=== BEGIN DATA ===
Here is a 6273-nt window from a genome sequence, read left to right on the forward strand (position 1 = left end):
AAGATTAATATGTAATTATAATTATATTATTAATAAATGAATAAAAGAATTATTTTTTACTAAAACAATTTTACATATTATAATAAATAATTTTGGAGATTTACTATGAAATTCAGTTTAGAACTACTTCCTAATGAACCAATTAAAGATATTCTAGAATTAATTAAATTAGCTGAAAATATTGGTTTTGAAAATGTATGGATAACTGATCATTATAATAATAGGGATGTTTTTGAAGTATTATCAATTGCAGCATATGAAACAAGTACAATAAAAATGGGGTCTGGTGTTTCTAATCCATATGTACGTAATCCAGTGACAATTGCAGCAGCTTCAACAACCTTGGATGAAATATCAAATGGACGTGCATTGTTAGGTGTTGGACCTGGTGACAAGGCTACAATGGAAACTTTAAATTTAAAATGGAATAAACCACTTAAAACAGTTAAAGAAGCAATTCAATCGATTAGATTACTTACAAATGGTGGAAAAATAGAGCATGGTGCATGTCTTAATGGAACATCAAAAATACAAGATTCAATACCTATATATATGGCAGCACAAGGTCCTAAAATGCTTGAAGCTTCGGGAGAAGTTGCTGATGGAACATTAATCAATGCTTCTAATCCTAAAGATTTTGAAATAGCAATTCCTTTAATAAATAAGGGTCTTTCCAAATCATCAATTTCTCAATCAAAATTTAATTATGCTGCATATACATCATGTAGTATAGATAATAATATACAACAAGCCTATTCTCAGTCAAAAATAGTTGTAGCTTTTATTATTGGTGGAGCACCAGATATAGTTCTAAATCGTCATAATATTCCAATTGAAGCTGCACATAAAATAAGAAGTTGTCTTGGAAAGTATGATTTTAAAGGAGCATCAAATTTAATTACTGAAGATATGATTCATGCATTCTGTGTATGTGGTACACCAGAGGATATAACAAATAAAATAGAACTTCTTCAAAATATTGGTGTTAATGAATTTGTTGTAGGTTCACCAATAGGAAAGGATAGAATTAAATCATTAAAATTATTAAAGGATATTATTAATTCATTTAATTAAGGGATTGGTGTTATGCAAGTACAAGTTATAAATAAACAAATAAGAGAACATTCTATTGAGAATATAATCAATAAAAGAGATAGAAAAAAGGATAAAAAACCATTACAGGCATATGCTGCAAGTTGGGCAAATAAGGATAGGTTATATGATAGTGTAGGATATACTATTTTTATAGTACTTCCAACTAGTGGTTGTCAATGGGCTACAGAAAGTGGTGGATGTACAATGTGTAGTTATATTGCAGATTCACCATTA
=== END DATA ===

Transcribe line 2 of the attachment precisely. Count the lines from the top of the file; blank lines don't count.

AAGATTAATATGTAATTATAATTATATTATTAATAAATGAATAAAAGAATTATTTTTTACTAAAACAATTTTACATATTATAATAAATAATTTTGGAGATTTACTATGAAATTCAGTTTAGAACTACTTCCTAATGAACCAATTAAAGATATTCTAGAATTAATTAAATTAGCTGAAAATATTGGTTTTGAAAATGTATGGATAACTGATCATTATAATAATAGGGATGTTTTTGAAGTATTATCAATTGCAGCATATGAAACAAGTACAATAAAAATGGGGTCTGGTGTTTCTAATCCATATGTACGTAATCCAGTGACAATTGCAGCAGCTTCAACAACCTTGGATGAAATATCAAATGGACGTGCATTGTTAGGTGTTGGACCTGGTGACAAGGCTACAATGGAAACTTTAAATTTAAAATGGAATAAACCACTTAAAACAGTTAAAGAAGCAATTCAATCGATTAGATTACTTACAAATGGTGGAAAAATAGAGCATGGTGCATGTCTTAATGGAACATCAAAAATACAAGATTCAATACCTATATATATGGCAGCACAAGGTCCTAAAATGCTTGAAGCTTCGGGAGAAGTTGCTGATGGAACATTAATCAATGCTTCTAATCCTAAAGATTTTGAAATAGCAATTCCTTTAATAAATAAGGGTCTTTCCAAATCATCAATTTCTCAATCAAAATTTAATTATGCTGCATATACATCATGTAGTATAGATAATAATATACAACAAGCCTATTCTCAGTCAAAAATAGTTGTAGCTTTTATTATTGGTGGAGCACCAGATATAGTTCTAAATCGTCATAATATTCCAATTGAAGCTGCACATAAAATAAGAAGTTGTCTTGGAAAGTATGATTTTAAAGGAGCATCAAATTTAATTACTGAAGATATGATTCATGCATTCTGTGTATGTGGTACACCAGAGGATATAACAAATAAAATAGAACTTCTTCAAAATATTGGTGTTAATGAATTTGTTGTAGGTTCACCAATAGGAAAGGATAGAATTAAATCATTAAAATTATTAAAGGATATTATTAATTCATTTAATTAAGGGATTGGTGTTATGCAAGTACAAGTTATAAATAAACAAATAAGAGAACATTCTATTGAGAATATAATCAATAAAAGAGATAGAAAAAAGGATAAAAAACCATTACAGGCATATGCTGCAAGTTGGGCAAATAAGGATAGGTTATATGATAGTGTAGGATATACTATTTTTATAGTACTTCCAACTAGTGGTTGTCAATGGGCTACAGAAAGTGGTGGATGTACAATGTGTAGTTATATTGCAGATTCACCATTA